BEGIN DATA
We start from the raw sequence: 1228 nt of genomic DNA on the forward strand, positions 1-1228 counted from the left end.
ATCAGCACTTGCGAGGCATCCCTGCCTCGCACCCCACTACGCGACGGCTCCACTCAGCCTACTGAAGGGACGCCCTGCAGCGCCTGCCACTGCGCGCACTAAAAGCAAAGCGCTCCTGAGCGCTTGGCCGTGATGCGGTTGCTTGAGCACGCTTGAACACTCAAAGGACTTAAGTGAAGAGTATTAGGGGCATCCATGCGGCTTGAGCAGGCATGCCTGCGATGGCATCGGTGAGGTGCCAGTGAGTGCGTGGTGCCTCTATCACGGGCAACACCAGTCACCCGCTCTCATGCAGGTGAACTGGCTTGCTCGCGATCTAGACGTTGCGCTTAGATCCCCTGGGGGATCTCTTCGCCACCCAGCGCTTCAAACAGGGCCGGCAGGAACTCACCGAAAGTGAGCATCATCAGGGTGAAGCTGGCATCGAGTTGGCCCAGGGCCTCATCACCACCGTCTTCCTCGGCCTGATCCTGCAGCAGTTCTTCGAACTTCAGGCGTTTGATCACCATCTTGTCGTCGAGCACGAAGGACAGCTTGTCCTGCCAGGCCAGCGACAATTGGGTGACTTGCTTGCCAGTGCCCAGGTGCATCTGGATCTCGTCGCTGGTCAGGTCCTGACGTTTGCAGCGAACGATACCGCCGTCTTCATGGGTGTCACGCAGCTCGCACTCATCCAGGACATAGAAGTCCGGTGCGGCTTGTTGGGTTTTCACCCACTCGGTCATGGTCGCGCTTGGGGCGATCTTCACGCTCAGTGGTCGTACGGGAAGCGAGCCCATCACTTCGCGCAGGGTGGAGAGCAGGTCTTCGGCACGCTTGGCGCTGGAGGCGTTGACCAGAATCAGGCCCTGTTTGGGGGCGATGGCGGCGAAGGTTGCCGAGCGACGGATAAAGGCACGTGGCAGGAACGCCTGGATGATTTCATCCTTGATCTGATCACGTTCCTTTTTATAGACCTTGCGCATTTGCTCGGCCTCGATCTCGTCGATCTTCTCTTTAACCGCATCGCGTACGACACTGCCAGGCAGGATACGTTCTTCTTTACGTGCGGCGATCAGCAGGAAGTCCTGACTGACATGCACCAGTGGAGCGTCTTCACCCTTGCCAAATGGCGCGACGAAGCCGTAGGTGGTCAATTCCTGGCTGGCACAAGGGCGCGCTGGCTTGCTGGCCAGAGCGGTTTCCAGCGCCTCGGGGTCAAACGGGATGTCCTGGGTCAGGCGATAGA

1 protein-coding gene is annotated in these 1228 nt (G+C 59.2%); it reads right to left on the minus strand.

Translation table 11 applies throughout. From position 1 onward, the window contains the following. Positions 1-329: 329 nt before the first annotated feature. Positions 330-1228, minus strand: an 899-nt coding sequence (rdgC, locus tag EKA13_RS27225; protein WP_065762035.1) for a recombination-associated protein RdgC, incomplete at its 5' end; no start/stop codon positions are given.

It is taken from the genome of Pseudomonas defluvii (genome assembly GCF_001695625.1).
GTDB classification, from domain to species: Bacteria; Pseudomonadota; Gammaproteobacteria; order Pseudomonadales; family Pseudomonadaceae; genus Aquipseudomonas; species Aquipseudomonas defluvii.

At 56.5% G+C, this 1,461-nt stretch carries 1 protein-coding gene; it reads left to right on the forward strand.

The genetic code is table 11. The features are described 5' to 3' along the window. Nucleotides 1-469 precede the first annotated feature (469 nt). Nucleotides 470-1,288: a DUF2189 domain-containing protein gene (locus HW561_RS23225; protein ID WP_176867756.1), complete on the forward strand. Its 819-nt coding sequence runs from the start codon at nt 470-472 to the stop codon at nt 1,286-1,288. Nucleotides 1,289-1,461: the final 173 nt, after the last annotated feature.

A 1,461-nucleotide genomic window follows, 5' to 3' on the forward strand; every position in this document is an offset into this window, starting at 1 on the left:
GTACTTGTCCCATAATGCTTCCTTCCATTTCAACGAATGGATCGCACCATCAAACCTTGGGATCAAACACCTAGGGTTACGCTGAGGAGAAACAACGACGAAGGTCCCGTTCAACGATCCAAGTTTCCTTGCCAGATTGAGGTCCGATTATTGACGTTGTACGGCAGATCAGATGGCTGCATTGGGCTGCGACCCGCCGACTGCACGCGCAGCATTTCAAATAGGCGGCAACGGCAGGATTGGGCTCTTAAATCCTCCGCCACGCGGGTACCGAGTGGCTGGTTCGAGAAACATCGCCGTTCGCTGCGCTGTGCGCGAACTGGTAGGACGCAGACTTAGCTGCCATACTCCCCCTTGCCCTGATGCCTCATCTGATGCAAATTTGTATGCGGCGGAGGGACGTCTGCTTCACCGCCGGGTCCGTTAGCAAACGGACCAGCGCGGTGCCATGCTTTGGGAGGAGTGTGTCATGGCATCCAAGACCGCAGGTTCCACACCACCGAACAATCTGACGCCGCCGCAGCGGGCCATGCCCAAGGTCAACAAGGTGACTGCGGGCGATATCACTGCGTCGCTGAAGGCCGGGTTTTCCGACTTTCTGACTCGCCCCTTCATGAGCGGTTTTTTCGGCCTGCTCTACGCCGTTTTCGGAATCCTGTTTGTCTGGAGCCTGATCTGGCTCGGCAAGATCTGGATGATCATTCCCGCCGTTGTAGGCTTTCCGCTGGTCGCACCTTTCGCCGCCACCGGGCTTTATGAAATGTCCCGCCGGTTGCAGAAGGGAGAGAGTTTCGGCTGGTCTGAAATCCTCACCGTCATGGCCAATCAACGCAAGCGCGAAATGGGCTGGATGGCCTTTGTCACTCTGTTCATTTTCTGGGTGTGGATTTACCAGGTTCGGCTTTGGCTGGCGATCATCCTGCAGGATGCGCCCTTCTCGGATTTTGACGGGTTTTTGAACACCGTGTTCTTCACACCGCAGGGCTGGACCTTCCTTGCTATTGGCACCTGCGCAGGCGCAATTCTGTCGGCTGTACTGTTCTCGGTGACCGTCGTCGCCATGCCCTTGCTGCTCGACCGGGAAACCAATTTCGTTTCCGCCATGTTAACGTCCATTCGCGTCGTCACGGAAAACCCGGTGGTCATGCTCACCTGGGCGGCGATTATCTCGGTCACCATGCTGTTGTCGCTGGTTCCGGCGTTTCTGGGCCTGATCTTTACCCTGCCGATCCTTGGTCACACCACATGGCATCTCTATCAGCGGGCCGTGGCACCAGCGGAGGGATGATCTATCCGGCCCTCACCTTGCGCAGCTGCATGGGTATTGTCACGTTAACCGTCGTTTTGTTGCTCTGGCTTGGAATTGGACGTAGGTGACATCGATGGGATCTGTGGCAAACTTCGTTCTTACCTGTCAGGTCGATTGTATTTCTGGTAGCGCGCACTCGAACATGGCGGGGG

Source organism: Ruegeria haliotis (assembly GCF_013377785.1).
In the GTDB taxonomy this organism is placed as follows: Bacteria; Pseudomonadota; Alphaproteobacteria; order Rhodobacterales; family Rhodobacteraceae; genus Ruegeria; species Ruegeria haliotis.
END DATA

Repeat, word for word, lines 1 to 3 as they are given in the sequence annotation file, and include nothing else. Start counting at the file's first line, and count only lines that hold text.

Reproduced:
We start from the raw sequence: 1228 nt of genomic DNA on the forward strand, positions 1-1228 counted from the left end.
ATCAGCACTTGCGAGGCATCCCTGCCTCGCACCCCACTACGCGACGGCTCCACTCAGCCTACTGAAGGGACGCCCTGCAGCGCCTGCCACTGCGCGCACTAAAAGCAAAGCGCTCCTGAGCGCTTGGCCGTGATGCGGTTGCTTGAGCACGCTTGAACACTCAAAGGACTTAAGTGAAGAGTATTAGGGGCATCCATGCGGCTTGAGCAGGCATGCCTGCGATGGCATCGGTGAGGTGCCAGTGAGTGCGTGGTGCCTCTATCACGGGCAACACCAGTCACCCGCTCTCATGCAGGTGAACTGGCTTGCTCGCGATCTAGACGTTGCGCTTAGATCCCCTGGGGGATCTCTTCGCCACCCAGCGCTTCAAACAGGGCCGGCAGGAACTCACCGAAAGTGAGCATCATCAGGGTGAAGCTGGCATCGAGTTGGCCCAGGGCCTCATCACCACCGTCTTCCTCGGCCTGATCCTGCAGCAGTTCTTCGAACTTCAGGCGTTTGATCACCATCTTGTCGTCGAGCACGAAGGACAGCTTGTCCTGCCAGGCCAGCGACAATTGGGTGACTTGCTTGCCAGTGCCCAGGTGCATCTGGATCTCGTCGCTGGTCAGGTCCTGACGTTTGCAGCGAACGATACCGCCGTCTTCATGGGTGTCACGCAGCTCGCACTCATCCAGGACATAGAAGTCCGGTGCGGCTTGTTGGGTTTTCACCCACTCGGTCATGGTCGCGCTTGGGGCGATCTTCACGCTCAGTGGTCGTACGGGAAGCGAGCCCATCACTTCGCGCAGGGTGGAGAGCAGGTCTTCGGCACGCTTGGCGCTGGAGGCGTTGACCAGAATCAGGCCCTGTTTGGGGGCGATGGCGGCGAAGGTTGCCGAGCGACGGATAAAGGCACGTGGCAGGAACGCCTGGATGATTTCATCCTTGATCTGATCACGTTCCTTTTTATAGACCTTGCGCATTTGCTCGGCCTCGATCTCGTCGATCTTCTCTTTAACCGCATCGCGTACGACACTGCCAGGCAGGATACGTTCTTCTTTACGTGCGGCGATCAGCAGGAAGTCCTGACTGACATGCACCAGTGGAGCGTCTTCACCCTTGCCAAATGGCGCGACGAAGCCGTAGGTGGTCAATTCCTGGCTGGCACAAGGGCGCGCTGGCTTGCTGGCCAGAGCGGTTTCCAGCGCCTCGGGGTCAAACGGGATGTCCTGGGTCAGGCGATAGA

1 protein-coding gene is annotated in these 1228 nt (G+C 59.2%); it reads right to left on the minus strand.